In my last article, I shared my thoughts and experiences in attending the teacher’s strike march in Christchurch on the 29th of May. As I headed back to my car I had an interesting conversation with a secondary school maths teacher. This teacher had an interesting perspective on progressive education based on his current teaching position. He told me about how his school has a more modern style learning environment. And while he said it can work for some highly motivated students, many of the students aren’t self-motivated enough to make use of their freedom.
For himself as a teacher, he had gone into the job thinking that as a well-rounded person he would be able to help students beyond just mathematics and so be part of providing a more holistic education. However, he soon found that he seemingly needed to be an expert on many subjects beyond his field and there didn’t seem to be much use or interest in his expertise in mathematics. This teacher had felt let down and was wanting to return to a more traditional school where he could teach maths in a more structured manner and where he could feel more valued for his expertise.
I find this fascinating and it seems to be another example of the difference between progressive education and what might be termed Self-Directed Education. In progressive education, there is a focus on a collaborative relationship between a learner and a teacher. Here the child has more choice and freedom in what interests them and to some extent how they would like to learn when compared to a more traditional schooling approach. The teacher is seen as a guide to help the students achieve their goals. Also in progressive education, children are still seen as somewhat helpless and needing adult guidance to the “correct” answers. In this sense, children are dependent on adults to make the right choices and provide the right materials. This is very time and labour intensive for the teachers in particular. Teachers are to be responsive to their students and provide high-quality expertise in whatever area the student chooses to explore. This can be very hard to do as in the case of the teacher I met.
In Self-Directed Education, the teacher disappears from the picture. It is up to the child to educate themselves regarding who they are and the world around them by using whatever resources are available to them, which may include knowledgeable people around them. There is no longer pressure on the adults in the child’s life to be the expert but rather to engage with curiosity at a relational level. The focus is on helping the child access knowledge and skills in the community in a way that satisfies their curiosity rather than the adult necessarily being the source of that knowledge and skill. Most importantly the role of adults goes from someone who dictates knowledge, to an experienced person with whom children can have meaningful conversations with.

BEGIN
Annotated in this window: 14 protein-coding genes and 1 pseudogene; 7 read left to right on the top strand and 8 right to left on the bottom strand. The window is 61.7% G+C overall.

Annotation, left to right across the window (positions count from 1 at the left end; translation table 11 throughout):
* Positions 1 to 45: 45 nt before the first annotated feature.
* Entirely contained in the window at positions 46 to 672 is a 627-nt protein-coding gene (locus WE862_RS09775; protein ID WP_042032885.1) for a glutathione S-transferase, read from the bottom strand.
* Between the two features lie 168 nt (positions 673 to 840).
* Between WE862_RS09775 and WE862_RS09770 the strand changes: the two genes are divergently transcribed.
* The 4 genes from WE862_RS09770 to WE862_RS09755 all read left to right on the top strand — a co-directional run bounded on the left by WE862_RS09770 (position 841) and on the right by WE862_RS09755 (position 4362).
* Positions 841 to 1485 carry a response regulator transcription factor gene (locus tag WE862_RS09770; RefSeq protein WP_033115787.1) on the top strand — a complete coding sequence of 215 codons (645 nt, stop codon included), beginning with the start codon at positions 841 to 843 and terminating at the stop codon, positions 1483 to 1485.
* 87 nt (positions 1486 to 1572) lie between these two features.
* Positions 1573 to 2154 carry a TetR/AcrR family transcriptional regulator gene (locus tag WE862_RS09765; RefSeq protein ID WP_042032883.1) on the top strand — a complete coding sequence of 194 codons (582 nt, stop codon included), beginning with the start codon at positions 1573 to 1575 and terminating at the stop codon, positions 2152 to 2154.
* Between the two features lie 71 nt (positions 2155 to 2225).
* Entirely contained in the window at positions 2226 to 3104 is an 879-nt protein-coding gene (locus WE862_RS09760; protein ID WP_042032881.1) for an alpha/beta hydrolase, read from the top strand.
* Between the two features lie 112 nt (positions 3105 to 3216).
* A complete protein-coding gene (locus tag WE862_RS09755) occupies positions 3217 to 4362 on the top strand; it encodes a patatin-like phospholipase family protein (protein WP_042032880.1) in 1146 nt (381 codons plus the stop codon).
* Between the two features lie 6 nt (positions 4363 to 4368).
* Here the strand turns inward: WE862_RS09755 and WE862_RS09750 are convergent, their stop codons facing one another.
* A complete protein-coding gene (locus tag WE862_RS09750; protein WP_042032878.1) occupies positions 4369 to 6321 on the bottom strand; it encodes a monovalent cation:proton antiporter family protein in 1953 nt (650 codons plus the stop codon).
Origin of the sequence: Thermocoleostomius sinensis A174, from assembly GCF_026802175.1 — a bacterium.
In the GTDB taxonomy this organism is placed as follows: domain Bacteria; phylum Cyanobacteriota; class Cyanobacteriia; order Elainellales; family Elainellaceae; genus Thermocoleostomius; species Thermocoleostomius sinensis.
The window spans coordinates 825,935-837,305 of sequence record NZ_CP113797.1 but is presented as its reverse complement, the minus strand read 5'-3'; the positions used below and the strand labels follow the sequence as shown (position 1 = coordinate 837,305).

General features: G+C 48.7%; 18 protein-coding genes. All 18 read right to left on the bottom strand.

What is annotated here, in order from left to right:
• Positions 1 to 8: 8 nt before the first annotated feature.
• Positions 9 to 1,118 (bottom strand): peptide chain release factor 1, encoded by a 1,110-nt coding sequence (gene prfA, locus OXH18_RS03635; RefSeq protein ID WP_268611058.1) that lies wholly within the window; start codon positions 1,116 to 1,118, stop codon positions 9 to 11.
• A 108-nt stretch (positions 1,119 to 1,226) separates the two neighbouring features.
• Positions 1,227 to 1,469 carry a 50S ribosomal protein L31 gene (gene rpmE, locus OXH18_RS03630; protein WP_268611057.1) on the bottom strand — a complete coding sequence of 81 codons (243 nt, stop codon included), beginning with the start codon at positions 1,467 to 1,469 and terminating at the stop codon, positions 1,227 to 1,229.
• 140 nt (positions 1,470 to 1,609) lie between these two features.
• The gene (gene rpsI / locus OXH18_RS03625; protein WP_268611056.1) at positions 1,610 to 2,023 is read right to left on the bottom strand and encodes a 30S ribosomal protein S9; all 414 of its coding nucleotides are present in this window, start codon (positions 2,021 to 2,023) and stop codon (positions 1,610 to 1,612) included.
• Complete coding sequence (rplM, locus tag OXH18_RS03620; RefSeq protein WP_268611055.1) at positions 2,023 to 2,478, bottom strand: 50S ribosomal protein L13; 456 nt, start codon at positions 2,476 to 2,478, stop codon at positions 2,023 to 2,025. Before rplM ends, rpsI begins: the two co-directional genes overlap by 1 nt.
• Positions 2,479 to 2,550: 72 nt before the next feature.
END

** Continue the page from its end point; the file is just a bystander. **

I realise that there are many fears regarding this way of approaching education. In particular, adults can still feel helpless. The very practical questions of, ‘what can I do?’ come to mind. “What can I do so that my child learns to read?” or “What can I do so that my child learns to do basic maths?” The answer is the same for any human activity that people choose to learn, people need to be motivated by seeing a purpose in learning the skill or knowledge. We need to see that the learning will be worthwhile. A person living in a tribal culture where no-one around him reads will also probably not have much motivation to learn to read, in that they don’t see it being worthwhile in their culture. The key is to show that something is worthwhile by doing it in your own life if you want others to adopt it. Forcing or coercing someone into ‘learning’ something they do not see any point in, is not helpful. If you think reading is important, then make the case by showing it in your life. Show that you enjoy reading, talk about what you read personally, and read aloud to others. How many of us show that we value reading in our lives? We seem to be very good at explaining why reading is good for others, including children, but how do we show this in our own lives? Please note that this is not some sure-fire way of getting someone to learn to read but it is the only way that someone may want to learn to read.
Examples abound that when children in particular, but also adults, are intrinsically motivated, learning often occurs at a rapid pace. Learning to read and even basic mathematics can all be learnt in a matter of months when a person is ready.
So what does this mean for today’s educational environment? While progressive education has certainly taken up some good ideas, it still maintains the overall foundation of schooling. This underlying foundation of schooling still causes frustrations for students and teachers alike, no matter if the overlaid philosophy is progressive or more traditional. This is why I do not see much good coming from “school reform”. As we head into the future it will require people to not change the system that is but rather to be creative and entrepreneurial. To use our increasing knowledge of how human beings learn to be turned into practical ideas that promote the ability of children to pursue a self-directed education.